One of the effects of the Student Loan Scheme Amendment Bill (No 3) is that many newly overseas based borrowers will face larger repayment obligations than is currently the case. The repayment obligation will be based on their highest obligation prior to leaving New Zealand. For example if your loan balance is between $45,000 - $60,000 you will be required to repay a minimum of $4,000 per year, even when your loan balance reduces below $45,000.
What is interesting is that Treasury is of the opinion that these changes may actually make the debt level worse, leaving both borrowers and the government worse off.
As at 31 January 2013 overseas based borrowers had arrears of $423 million. This is expected to increase to $769 million by 2015. Treasury itself says:
"...the rate at which the default amounts of overseas borrowers is growing is
faster than the rate at which compliance is increasing. Increasing the repayment obligations of these borrowers will mean that it will take longer to slow and eventually reverse the rate of growth of overseas default amounts... there is a risk that some previously compliant borrowers with balances greater than $45,000 will stop repaying or repay less than their obligation because of the higher repayment rate"
In other words, the government has proceeded even though its own officials have warned that the debt situation is likely to be made worse. Who wins out of all of this? Not the taxpayers, and not the student loan debtors that's for sure.
Check any letters from the IRD very carefully. We have one in front of us which concerns our client Mr H. The letter says it is about Mr H's student loan, but then the IRD officer has referred to another taxpayer by his full name (Mr K), and then, to make matters worse, on page two of the letter the IRD has referred to a Mr D. This is a clear breach of the IRD's taxpayer confidentiality obligations. We have seen several examples in the last few days. In addition to the obvious privacy issues, the muddling of various taxpayers' information means that the IRD's letters cannot be relied on as being correct.
If you receive a letter from the IRD, check carefully that the financial details actually relate to your case, and not to another taxpayer. You also need to check carefully that any settlement offer is really for the full amount of your student loan debt as the IRD's letters often imply, wrongly, that payment of a smaller amount will repay your loan in full.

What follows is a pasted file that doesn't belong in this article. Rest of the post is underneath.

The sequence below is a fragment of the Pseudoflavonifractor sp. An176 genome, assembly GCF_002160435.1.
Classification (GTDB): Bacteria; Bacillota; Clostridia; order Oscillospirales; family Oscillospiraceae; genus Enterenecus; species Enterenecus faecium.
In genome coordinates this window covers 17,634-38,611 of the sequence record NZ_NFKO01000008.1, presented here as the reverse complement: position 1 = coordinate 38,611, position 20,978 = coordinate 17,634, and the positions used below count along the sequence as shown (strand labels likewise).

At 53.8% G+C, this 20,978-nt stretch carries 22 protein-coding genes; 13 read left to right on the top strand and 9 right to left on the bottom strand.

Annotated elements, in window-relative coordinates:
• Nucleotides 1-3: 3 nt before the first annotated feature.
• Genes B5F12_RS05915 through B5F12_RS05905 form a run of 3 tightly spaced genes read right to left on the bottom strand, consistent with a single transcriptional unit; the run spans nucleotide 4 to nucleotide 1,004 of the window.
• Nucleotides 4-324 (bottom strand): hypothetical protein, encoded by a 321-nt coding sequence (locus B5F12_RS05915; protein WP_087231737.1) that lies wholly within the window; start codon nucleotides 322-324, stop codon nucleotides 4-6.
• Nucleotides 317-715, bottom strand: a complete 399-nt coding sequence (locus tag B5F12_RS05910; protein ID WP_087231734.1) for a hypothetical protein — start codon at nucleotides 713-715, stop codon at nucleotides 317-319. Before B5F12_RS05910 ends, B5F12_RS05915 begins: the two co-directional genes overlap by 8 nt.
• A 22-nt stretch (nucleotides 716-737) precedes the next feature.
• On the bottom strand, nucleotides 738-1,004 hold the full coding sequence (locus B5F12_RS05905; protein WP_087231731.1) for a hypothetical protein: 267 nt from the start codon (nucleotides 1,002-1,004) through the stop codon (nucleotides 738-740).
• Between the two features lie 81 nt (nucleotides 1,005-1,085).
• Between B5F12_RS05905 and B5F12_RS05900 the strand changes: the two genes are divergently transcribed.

The so called "arrest" law for student loan debtors was passed today by a committee of the whole House (of Parliament). ACT, National and United Future voted in favour, all other parties voted against. No amendments were made to the Bill.
Once a Bill reaches this stage it is usually a little more than a rubber stamp for it to become law. We will keep you informed when we know more.
Many student loan debtors will have received letters from the IRD which sets out an arrangement to catch up on "arrears". The letter is reassuring and implies that with some moderate payments, over a short period of time, that the whole student loan debt will be paid off. Be very careful, as what is really on offer, is just an arrangement to pay off the overdue part of the debt - and not the whole debt. By the time you have paid the overdue part off, the rest of the debt will have increased and you will still have a mountain of debt. If you then decide that you have no option but to go bankrupt, your arrears payments will have been wasted.
The Student Loan Scheme Amendment Bill (No 3) passed its second reading in the New Zealand Parliament this week. The third reading is likely to be a formality and new law, with its powers of arrest, will come into force shortly afterwards.
Right now is the time to sort out your student loan debt if it is in arrears and you have no payment arrangement in place with the IRD.